“Asthma Patients dying needlessly” are the sensational headlines that hit the tabloids last month. The article went on to describe how a leaked confidential Royal College of Physicians report stated that deaths caused by Asthma in the UK are among the highest in Europe (up to 5.4 million people currently receiving asthma treatment).
How is it that despite all the advances in medicine, this condition can still kill?
The Basics: What is Asthma?
Asthma is a respiratory illness, and is a chronic condition, with random acute and critical exacerbations, which unfortunately for some people may affect them for their life time. An asthma attack (medically termed as a bronchospasm) is generated when a certain trigger (and each sufferer will usually be affected by a diverse range of allergic causative factors) such as certain foods and medications to exposure to second hand smoking, dust mites etc., causes the BRONCHI (airways) to narrow and go into spasm thus impairing breathing and causing symptoms such as wheezing, coughing and a shortness of breath.
There is not one answer. There are many factors that can lead to a person acquiring this chronic condition. The following may increase the likelihood:-
Three out of five of all asthma cases are hereditary.
· Modern lifestyle
Some specialists believe that we are just too clean. According to the “hygiene hypothesis”, our living conditions and clean lifestyles do not expose our children to dirt and germs as in the past and as a result, their immune systems are less occupied in fighting real dangers and thus more likely to react to otherwise harmless allergens.
Advocates of the theory also believe that exposure to the right bacteria in the womb or during early life is crucial, in order to train the immune system to distinguish harmful substances from harmless ones. They say that if a child’s immune system is not challenged enough, it is left underutilised and prone to overreact to harmless allergens. Studies have revealed that in parts of the world where sanitary conditions have not changed over the years, the level of allergies and inflammatory diseases has also remained constant.
This theory is supported by studies carried out on children who grew up in farms, where exposure to animals, dirt, and germs was unavoidable. They reveal that such children have a lower allergy rate. A study of children whose mothers lived on farms during pregnancy were 50 percent less likely to have asthma and significantly less likely to have allergies such as hay fever or eczema. The suggestion is that the exposure of pregnant women to allergens enables their bodies to create antibodies for the foetus as well. A study carried out in Canada had similar results.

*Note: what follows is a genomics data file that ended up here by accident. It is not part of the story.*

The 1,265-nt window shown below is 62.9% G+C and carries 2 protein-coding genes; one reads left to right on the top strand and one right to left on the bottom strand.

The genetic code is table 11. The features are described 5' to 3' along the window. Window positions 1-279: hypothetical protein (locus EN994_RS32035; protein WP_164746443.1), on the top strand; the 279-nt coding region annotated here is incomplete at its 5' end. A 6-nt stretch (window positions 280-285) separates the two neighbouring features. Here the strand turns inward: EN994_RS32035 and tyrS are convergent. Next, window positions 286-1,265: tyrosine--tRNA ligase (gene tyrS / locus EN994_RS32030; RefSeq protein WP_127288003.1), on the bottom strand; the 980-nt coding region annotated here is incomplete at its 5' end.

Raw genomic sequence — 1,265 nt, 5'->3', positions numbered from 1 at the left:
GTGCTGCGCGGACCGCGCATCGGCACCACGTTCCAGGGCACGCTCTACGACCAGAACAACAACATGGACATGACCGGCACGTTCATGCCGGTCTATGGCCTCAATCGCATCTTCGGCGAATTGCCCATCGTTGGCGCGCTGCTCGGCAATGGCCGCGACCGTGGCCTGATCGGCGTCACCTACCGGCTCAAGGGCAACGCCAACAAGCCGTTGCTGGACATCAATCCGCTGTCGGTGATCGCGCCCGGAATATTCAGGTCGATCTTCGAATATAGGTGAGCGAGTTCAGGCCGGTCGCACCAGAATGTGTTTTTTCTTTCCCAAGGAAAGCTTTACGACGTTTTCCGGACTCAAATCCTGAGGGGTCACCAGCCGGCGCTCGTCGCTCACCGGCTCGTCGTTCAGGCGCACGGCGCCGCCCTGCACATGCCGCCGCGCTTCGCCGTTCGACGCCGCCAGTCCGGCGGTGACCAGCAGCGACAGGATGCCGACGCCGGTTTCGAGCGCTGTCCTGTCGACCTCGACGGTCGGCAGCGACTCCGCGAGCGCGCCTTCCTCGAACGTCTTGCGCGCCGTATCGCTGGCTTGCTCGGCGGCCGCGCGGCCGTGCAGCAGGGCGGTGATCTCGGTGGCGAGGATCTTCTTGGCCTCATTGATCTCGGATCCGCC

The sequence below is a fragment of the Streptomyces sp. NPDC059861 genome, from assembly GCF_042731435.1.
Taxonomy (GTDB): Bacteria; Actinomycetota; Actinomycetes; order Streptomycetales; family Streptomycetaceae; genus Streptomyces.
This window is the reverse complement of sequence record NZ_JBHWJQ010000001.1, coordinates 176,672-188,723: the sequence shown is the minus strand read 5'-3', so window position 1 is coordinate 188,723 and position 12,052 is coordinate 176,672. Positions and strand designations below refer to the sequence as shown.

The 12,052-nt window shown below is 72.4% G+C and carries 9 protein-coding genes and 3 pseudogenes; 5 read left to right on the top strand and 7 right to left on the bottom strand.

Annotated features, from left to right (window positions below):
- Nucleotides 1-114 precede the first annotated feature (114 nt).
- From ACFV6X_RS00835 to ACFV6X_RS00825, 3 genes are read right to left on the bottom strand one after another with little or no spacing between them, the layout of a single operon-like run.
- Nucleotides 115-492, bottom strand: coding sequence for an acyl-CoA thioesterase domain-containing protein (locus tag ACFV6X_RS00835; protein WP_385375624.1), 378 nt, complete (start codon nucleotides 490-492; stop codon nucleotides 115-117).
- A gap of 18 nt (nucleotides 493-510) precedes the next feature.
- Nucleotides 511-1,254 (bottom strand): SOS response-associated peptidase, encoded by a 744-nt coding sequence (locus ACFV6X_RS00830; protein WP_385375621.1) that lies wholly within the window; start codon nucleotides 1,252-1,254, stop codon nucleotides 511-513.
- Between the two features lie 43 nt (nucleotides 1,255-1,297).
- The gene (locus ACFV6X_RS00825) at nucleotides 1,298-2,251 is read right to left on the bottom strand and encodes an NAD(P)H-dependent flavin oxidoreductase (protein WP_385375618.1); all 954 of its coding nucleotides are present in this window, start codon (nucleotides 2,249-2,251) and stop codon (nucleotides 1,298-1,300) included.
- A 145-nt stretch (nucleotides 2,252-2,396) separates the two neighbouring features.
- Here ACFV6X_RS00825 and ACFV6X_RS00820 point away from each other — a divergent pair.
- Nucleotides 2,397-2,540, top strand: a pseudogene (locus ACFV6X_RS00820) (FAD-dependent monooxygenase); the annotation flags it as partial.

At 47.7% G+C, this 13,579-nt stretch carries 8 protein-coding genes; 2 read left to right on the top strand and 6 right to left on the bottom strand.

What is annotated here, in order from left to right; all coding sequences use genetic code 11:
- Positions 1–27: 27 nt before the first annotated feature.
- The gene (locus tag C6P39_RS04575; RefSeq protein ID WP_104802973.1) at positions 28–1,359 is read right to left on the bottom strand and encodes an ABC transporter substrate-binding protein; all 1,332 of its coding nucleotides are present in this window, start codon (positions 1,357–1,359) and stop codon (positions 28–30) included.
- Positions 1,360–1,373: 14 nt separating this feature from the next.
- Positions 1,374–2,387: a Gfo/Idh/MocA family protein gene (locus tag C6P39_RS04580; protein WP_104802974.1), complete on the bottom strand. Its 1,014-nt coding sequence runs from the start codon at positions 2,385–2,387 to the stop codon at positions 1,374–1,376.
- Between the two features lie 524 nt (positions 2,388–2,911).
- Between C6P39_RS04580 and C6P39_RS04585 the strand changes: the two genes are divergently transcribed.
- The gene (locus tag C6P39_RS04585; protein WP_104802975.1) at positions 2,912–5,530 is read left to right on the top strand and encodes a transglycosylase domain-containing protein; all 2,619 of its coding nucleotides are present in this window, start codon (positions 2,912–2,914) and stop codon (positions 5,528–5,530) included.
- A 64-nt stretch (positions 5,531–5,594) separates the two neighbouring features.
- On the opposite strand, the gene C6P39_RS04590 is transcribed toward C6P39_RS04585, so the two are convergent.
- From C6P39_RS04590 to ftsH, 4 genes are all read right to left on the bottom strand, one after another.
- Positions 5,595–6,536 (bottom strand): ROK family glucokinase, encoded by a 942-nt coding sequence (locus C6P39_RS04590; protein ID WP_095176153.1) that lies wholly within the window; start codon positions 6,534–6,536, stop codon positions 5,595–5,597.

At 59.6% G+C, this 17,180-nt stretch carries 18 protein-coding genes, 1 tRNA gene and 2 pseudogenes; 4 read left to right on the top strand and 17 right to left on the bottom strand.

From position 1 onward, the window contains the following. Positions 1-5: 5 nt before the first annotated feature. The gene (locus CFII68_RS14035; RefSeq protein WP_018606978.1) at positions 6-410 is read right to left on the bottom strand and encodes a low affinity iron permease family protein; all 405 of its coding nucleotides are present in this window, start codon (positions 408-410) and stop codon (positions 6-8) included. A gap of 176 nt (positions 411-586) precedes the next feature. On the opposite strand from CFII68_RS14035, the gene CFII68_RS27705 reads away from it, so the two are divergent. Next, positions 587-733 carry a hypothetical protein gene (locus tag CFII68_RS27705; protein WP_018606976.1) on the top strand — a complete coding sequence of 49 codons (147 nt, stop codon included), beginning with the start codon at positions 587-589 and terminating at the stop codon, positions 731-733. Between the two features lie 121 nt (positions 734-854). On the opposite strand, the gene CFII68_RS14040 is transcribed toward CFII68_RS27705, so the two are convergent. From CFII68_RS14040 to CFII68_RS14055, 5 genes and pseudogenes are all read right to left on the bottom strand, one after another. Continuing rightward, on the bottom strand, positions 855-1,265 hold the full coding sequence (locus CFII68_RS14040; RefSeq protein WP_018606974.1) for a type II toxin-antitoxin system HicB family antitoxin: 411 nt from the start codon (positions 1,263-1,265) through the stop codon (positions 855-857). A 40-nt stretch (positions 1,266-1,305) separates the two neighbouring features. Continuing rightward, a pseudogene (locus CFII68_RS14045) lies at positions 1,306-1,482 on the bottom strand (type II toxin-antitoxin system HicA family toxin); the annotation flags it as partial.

For unknown reasons a BMI greater than 30 increases the risk of non-allergic asthma by 50%.
· Allergy sufferers
People who suffer from other related allergic reactions such as eczema, hay fever or food allergies have a higher chance of suffering from asthma.
Premature birth, low birth weight, mother smoking whilst pregnant, born by C-section.
Exposure to cigarette smoke
Triggers that cause an Asthma attack
These are all individual to the sufferer, the most common being:
· Allergens (any substance that induces an allergic reaction) dust, pollen, pet hairs and even certain medication.
· Chest infections.
· Change in weather; hot, cold, foggy.
· Stress both physical and emotional.
The most important thing is that the sufferer recognises that he is about to have an attack and takes preventive action.
There is no known cure for Asthma but there are two main types of treatment:
- Preventive with monitoring; this is to minimise an attack and keep the condition stable.
- Treatment-to combat an attack when it happens.
With medication available, what is going wrong?
The report found that in 47% of the cases studied, there had been prescription errors. GPs were found to be prescribing too many ‘reliever’ inhalers – to be used during an asthma attack – instead of preventive ones which control the symptoms over the long term. This may be due to costs pressures.
Also many of the patients did not have regular monitoring. No doctor saw the patient after a visit to A & E or if they were hospitalised.
The report also highlighted the patients' lack of involvement in their treatment. Patients still smoked or had exposure to second-hand smoke in their home environment.
Many patients failed to attend review appointments and ignored medical advice.
One alarming consequence of the economic recession is that many patients were not taking their preventative medication due to the high cost of prescriptions. Asthma sufferers are not exempt from these charges.
What needs to be done to avoid fatal attacks?
· All asthma sufferers should recognise when their condition worsens and is out of control. An example of this is that they may need more reliever treatment or feel out of breath more often, especially at night.
· They should each have Personal Asthma Action Plan drawn up - this is information about their medication, their triggers and what to do in the case of an attack. This should be regularly reviewed by the G.P. or nurse.
We at MyHealthPortal.UK are available to answer your
questions relating to Asthma. There is absolutely no justification that in this
day and age anyone should die from this long-term condition.